3. Give it a taste when cool enough and adjust your flavorings as needed. You can gently heat the syrup if you add more ingredients to extract more flavor.
  4. Strain the flavored syrup into a jar using a fine mesh strainer. Press out as much liquid as you can. Simple syrup keeps beautifully in the refrigerator, so you can make it well in advance.
Making the Soda
  1. Juice 10 limes. (If scaling this recipe up or down, we found that one lime per drink is a good rule of thumb). Avoid picking limes that are hard, they will be dry with little juice. You can often yeild a little more juice if you briefly microwave the limes for 10 seconds or so.
  2. To make your soda base, start off with a combination of 1 part lime juice to 1 part simple syrup. This will probably be a bit on the sour side, but you can keep adding syrup until you get to your desired level of sweetness. You can make this lime base ahead and store it in an airtight container in the refrigerator for several days.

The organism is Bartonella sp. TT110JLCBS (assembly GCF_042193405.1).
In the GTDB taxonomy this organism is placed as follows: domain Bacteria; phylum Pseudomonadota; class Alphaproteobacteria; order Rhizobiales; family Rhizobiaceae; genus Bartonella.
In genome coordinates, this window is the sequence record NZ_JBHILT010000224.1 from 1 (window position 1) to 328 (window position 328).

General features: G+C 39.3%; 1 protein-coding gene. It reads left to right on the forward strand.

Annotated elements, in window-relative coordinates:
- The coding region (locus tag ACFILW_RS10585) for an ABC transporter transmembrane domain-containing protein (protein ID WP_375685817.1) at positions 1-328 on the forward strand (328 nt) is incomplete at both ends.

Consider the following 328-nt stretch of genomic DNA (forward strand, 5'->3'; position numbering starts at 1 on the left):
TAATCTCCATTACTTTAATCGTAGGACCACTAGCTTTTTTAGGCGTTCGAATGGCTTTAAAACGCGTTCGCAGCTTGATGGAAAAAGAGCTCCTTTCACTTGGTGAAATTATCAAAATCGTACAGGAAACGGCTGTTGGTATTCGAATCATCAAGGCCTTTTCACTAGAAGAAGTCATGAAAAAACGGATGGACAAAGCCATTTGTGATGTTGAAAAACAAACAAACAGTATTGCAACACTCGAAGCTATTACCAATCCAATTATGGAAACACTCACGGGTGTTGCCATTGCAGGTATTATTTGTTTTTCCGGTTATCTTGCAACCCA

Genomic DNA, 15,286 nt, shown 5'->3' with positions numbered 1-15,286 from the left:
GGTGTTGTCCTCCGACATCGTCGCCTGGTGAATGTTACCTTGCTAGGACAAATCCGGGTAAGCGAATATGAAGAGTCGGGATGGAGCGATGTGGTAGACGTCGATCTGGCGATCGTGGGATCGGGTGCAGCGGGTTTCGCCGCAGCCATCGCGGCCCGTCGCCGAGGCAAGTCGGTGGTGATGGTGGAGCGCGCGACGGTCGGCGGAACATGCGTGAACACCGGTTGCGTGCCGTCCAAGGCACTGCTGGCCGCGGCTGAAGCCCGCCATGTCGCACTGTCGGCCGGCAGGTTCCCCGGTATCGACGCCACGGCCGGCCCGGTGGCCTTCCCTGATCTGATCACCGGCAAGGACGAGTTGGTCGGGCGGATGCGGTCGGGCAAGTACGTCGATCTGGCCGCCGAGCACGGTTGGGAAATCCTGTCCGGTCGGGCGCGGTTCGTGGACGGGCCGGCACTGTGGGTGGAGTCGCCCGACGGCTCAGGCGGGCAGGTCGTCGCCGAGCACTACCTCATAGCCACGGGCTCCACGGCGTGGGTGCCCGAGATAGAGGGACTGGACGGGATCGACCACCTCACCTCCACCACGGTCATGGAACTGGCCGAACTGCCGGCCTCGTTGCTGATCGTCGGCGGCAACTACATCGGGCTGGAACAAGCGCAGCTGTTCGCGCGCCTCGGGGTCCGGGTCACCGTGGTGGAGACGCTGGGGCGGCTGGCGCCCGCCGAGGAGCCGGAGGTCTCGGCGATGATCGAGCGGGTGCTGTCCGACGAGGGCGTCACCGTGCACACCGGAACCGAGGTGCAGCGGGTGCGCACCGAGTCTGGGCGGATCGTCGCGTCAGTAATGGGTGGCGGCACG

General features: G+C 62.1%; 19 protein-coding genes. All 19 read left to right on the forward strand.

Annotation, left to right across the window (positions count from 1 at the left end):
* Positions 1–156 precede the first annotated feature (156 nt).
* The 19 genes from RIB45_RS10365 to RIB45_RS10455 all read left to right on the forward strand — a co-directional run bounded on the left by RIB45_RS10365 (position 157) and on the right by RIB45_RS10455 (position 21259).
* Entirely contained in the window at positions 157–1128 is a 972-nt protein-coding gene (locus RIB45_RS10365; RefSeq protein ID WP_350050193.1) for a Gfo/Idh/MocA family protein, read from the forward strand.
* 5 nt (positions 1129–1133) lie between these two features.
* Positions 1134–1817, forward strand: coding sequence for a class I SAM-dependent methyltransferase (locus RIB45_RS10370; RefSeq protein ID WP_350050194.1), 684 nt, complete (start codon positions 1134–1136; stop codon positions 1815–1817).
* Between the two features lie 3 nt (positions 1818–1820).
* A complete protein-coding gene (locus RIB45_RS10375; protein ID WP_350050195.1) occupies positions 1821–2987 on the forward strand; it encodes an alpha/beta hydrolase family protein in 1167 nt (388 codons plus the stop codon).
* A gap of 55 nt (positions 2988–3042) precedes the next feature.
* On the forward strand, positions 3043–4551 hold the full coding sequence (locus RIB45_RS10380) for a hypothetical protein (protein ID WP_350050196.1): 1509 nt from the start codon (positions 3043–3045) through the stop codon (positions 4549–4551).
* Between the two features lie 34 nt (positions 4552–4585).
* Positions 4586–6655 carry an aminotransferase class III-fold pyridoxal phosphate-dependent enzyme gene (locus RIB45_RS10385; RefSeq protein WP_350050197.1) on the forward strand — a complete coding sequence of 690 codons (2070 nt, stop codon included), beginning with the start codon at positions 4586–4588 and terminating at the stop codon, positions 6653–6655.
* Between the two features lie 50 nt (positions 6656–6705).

3. For each drink, combine 3 Tbl of lime soda base to 1 cup of sparkling water. Serve over ice garnished with lime slices. Adults may enjoy a splash of vodka with their lime soda.

If you want to win the kudos and admiration of your friends and family,  bring this to your next BBQ or party. Just transport your lime soda base and sparkling water separately and mix it up when you get there.

Just Banana Ice Cream (1 ingredient, minutes to make, no ice cream maker necessary)

We saw this recently on The Kitchn and wanted to test it for ourselves. I was dubious — could frozen bananas in the food processor be anything but “frozen bananas in the food processor”? Turns out this is surprisingly ice cream-like while being healthy, easy and most importantly, super FUN. This could never replace honest-to-goodness ice cream, but it guiltlessly satisfies a sweet tooth and is a handy dessert to pull out of your pocket when your favorite vegan comes calling.